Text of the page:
During Year 2 or 3 all students will have the opportunity to take a fully funded placement for one to three months, hosted by an industrial or applied academic partner locally, nationally or internationally.

In Year 3, selected students will have the opportunity to take a placement at one of our University partners: The University of California at Berkley's AMPLab and  PUCRS Brazil.

Why might I prefer a CDT studentship to a conventional PhD position?

There are several reasons why students find CDT training more attractive than conventional PhD study. First, the studentships are fully funded for 4 years. Most PhDs take four years to complete, but conventional studentships provide only 3 (or occasionally 3.5) years funding. This means that many students pursuing a conventional PhD route suffer a degree of financial hardship while writing up their PhD thesis. Also, many students prefer the cohort approach to training adopted by CDTs. Most PhD students spend much of their first year learning about techniques that will be necessary for their research. For a conventional PhD project this is typically done by the student in isolation by reading monographs and journal articles. In a CDT, the cohort is trained together in a more focussed fashion, with  students having the opportunity to work together and share their experiences. The cohort approach to training also lends itself to our focussed activities such as our regular research "retreats", in which our students will go away as a cohort to present their work to one another and gain feedback from interested academic and industrial partners. Our CDT also has very strong links with industry, offering industry-linked projects and the opportunity for short term placements. This will help to develop relevant specialist and transferable skills, and improve the employability of our CDT graduates. CDTs also have dedicated administrative support, giving students a clear single point of contact for all University administration matters.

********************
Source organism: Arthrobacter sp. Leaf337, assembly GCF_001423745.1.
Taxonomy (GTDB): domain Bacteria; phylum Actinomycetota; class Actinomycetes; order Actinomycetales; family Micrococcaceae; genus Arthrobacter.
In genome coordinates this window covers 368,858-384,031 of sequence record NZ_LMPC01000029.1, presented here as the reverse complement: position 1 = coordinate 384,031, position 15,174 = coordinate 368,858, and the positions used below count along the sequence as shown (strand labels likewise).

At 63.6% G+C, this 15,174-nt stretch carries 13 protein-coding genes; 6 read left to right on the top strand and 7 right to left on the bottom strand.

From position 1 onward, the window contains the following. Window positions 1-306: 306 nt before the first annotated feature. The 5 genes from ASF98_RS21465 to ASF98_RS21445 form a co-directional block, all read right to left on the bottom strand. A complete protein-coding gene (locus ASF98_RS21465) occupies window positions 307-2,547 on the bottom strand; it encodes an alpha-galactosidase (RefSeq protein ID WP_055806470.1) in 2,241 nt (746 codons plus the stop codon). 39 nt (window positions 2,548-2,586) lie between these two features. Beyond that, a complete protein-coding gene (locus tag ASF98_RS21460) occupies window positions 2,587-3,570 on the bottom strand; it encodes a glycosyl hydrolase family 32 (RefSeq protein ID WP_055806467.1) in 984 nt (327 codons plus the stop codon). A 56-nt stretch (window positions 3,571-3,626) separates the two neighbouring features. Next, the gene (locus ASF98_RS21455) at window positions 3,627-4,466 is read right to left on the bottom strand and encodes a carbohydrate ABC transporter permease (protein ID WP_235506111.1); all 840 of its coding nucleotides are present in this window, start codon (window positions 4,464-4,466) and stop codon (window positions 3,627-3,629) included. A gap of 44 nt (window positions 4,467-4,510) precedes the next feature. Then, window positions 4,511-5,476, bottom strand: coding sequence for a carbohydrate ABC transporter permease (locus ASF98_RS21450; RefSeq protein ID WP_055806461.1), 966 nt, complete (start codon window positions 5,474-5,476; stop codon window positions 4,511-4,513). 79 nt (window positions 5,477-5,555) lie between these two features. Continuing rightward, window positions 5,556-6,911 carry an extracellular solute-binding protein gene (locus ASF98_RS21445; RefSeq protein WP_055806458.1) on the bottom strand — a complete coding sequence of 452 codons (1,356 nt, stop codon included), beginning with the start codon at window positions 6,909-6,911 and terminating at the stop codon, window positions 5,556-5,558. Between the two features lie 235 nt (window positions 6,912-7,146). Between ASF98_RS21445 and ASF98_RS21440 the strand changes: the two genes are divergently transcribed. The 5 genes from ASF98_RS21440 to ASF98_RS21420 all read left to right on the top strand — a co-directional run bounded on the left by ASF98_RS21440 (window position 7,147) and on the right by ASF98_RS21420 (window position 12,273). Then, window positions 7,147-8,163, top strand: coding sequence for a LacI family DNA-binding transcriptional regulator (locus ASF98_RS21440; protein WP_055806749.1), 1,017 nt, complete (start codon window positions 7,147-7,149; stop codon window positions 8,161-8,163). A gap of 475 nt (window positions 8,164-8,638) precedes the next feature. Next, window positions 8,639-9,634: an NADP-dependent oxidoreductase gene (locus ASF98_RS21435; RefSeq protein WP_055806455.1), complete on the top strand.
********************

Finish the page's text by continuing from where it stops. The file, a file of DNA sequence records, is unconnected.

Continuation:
Finally, students will benefit from the social and inter-personal aspects of CDT training. As our CDT cohorts will be located together in a common space, students will come to know each other very well, and this will help maintain motivation over four years of study. Some students pursuing a conventional PhD route can find it a lonely experience, but within a CDT there are always many other students working on related projects with whom to discuss work and other issues.